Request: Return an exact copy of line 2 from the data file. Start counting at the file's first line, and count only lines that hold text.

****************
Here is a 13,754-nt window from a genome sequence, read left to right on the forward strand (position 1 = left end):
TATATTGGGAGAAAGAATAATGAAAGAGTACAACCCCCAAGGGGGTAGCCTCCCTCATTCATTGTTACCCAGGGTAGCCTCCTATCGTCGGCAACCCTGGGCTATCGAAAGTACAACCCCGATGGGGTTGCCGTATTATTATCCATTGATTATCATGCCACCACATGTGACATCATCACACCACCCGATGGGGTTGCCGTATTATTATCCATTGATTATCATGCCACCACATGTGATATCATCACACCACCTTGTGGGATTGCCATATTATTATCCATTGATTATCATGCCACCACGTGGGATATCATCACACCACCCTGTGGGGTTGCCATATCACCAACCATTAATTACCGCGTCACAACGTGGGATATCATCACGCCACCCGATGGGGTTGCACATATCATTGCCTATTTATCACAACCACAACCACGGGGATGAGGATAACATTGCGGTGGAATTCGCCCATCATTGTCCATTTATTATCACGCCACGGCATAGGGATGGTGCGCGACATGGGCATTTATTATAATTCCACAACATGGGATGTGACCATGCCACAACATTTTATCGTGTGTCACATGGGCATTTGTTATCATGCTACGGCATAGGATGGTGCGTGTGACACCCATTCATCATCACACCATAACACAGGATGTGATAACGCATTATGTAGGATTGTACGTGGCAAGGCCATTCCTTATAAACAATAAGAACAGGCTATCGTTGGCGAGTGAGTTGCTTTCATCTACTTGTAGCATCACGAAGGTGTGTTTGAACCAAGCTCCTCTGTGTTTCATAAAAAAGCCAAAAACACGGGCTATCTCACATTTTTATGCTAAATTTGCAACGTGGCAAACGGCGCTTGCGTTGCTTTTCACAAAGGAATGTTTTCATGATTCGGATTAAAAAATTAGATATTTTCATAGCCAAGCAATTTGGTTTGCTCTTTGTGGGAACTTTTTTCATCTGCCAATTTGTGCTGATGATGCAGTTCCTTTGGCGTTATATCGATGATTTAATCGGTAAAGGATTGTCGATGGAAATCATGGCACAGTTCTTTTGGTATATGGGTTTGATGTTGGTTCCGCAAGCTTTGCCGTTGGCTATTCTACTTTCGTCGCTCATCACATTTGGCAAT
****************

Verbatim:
TATATTGGGAGAAAGAATAATGAAAGAGTACAACCCCCAAGGGGGTAGCCTCCCTCATTCATTGTTACCCAGGGTAGCCTCCTATCGTCGGCAACCCTGGGCTATCGAAAGTACAACCCCGATGGGGTTGCCGTATTATTATCCATTGATTATCATGCCACCACATGTGACATCATCACACCACCCGATGGGGTTGCCGTATTATTATCCATTGATTATCATGCCACCACATGTGATATCATCACACCACCTTGTGGGATTGCCATATTATTATCCATTGATTATCATGCCACCACGTGGGATATCATCACACCACCCTGTGGGGTTGCCATATCACCAACCATTAATTACCGCGTCACAACGTGGGATATCATCACGCCACCCGATGGGGTTGCACATATCATTGCCTATTTATCACAACCACAACCACGGGGATGAGGATAACATTGCGGTGGAATTCGCCCATCATTGTCCATTTATTATCACGCCACGGCATAGGGATGGTGCGCGACATGGGCATTTATTATAATTCCACAACATGGGATGTGACCATGCCACAACATTTTATCGTGTGTCACATGGGCATTTGTTATCATGCTACGGCATAGGATGGTGCGTGTGACACCCATTCATCATCACACCATAACACAGGATGTGATAACGCATTATGTAGGATTGTACGTGGCAAGGCCATTCCTTATAAACAATAAGAACAGGCTATCGTTGGCGAGTGAGTTGCTTTCATCTACTTGTAGCATCACGAAGGTGTGTTTGAACCAAGCTCCTCTGTGTTTCATAAAAAAGCCAAAAACACGGGCTATCTCACATTTTTATGCTAAATTTGCAACGTGGCAAACGGCGCTTGCGTTGCTTTTCACAAAGGAATGTTTTCATGATTCGGATTAAAAAATTAGATATTTTCATAGCCAAGCAATTTGGTTTGCTCTTTGTGGGAACTTTTTTCATCTGCCAATTTGTGCTGATGATGCAGTTCCTTTGGCGTTATATCGATGATTTAATCGGTAAAGGATTGTCGATGGAAATCATGGCACAGTTCTTTTGGTATATGGGTTTGATGTTGGTTCCGCAAGCTTTGCCGTTGGCTATTCTACTTTCGTCGCTCATCACATTTGGCAAT